Rupert Goodwin’s succesful PR pitch formula revealed


Here is how to get coverage on ZDNet – see Rupert’s formula below. Though I thinks some of those variables need properly defining and quantifying.

Dear PR – The probability of a successful pitch can be calculated by
the following handy formula applied to the details of your client’s
latest wheeze.


3NT x 4UP x 2BI x 5EAI
—————————–   = P(copy)
3M^3 x 2ACE x 10L


Where NT = New Technology, UP = Unique Product, BI = Beer Involved, EAI
= Engineers Available for Interview, M = Marketing Managers, EMEA or
Mornings, ACE = Already Covered Elsewhere (ie, your American brethren
have already spilled the beans) and L = the word Leading or Leader in
the first para of the press release.

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Comments

  1. is rupert saying the amount of coverage he gives you is directly proportionate to the amount of beer you buy him?

    who said ethics are dead?

    Ed

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  2. I believe that is a meaningful interpretation of the equation ūüėČ

    Like

  3. That’s merely one factor! And I don’t mind buying (some of) the beer – it just has to be ‘involved’.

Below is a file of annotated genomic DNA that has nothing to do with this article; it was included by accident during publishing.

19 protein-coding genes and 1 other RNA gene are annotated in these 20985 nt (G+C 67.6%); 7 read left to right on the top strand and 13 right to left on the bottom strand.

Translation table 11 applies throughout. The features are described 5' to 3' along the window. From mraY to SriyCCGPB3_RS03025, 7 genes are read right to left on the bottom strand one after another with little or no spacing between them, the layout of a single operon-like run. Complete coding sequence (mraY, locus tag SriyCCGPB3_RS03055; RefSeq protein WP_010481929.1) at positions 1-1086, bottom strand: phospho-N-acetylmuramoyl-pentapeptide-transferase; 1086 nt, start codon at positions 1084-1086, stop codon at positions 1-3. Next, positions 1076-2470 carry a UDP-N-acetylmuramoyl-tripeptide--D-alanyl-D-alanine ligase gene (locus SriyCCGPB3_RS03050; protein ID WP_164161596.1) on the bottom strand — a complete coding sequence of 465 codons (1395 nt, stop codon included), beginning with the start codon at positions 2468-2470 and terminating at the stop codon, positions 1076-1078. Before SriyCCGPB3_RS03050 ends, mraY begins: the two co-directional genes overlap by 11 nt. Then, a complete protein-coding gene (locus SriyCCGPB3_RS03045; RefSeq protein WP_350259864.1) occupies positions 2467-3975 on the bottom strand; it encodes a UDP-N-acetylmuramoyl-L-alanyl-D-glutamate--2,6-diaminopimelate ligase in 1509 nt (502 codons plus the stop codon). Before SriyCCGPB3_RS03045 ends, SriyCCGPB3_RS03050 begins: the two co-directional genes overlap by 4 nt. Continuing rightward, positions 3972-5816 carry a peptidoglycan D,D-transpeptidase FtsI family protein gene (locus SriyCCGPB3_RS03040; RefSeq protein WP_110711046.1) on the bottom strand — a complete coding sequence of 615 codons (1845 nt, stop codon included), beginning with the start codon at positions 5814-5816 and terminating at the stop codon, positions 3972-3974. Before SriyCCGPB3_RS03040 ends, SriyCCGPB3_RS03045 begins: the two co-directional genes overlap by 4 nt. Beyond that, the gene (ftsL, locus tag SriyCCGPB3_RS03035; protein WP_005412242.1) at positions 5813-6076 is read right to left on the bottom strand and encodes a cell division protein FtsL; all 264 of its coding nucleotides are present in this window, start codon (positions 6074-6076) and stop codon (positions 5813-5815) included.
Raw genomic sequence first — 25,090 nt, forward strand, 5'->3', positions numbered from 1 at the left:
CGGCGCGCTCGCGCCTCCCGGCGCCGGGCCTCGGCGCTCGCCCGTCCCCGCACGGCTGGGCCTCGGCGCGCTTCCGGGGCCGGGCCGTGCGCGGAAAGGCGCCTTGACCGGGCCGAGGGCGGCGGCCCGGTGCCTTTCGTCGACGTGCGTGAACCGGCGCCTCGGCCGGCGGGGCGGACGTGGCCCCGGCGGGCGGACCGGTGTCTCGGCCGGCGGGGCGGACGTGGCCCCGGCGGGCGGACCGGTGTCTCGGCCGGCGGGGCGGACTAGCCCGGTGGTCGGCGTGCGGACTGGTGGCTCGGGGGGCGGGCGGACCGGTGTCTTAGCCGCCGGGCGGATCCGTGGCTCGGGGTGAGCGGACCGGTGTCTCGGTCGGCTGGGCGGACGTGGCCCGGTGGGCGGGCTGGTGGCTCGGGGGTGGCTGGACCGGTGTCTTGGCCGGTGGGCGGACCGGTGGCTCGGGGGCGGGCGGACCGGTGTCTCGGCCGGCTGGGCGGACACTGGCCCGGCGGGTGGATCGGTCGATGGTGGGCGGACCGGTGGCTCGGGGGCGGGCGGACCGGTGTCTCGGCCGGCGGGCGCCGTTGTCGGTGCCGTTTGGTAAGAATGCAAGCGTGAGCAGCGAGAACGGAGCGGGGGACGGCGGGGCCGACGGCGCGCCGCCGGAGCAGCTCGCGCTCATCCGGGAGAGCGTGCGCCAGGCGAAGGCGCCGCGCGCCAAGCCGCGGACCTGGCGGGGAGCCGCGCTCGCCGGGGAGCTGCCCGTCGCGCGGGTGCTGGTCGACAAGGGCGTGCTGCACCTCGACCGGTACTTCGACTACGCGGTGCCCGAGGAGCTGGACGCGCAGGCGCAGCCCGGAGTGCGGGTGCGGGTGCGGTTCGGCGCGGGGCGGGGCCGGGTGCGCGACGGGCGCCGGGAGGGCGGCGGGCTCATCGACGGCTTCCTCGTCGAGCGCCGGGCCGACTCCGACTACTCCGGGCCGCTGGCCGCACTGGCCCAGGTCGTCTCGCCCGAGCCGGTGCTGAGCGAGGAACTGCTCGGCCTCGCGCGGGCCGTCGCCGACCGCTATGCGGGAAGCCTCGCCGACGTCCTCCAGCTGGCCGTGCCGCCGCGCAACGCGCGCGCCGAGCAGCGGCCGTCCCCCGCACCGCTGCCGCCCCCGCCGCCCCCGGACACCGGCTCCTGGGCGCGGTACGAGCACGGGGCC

Andrew suggested that some factors could be expanded. I agree. Beer, for example, specifically excludes American Budweiser and Becks.

    There are also various problems with the formula as it stands, as if any of the parameters go to zero the probability either zeros or goes to infinity – and that’s not true (well, with the exception of the words ‘leader’ or ‘leading’. No greater sin exists.)

    Best to see it as a guideline rather than a mathematical guarantee. Further revisions will be forthcoming, following the peer (and beer) review process

    Rupert

    Like

  4. There should be a factor in the function similar to 2D/M where D = technology ready and available for demonstration by engineers/product developers/other knowledgeable people. This trends to higher values when hands on demos and review samples are available and to lower values when the demo is run by someone who knows less about the product than the journalist (see M), when the demo turns out to be a canned recording or when the technology is not actually in any state to be delivered or may not even have been approved as a project.

    Like

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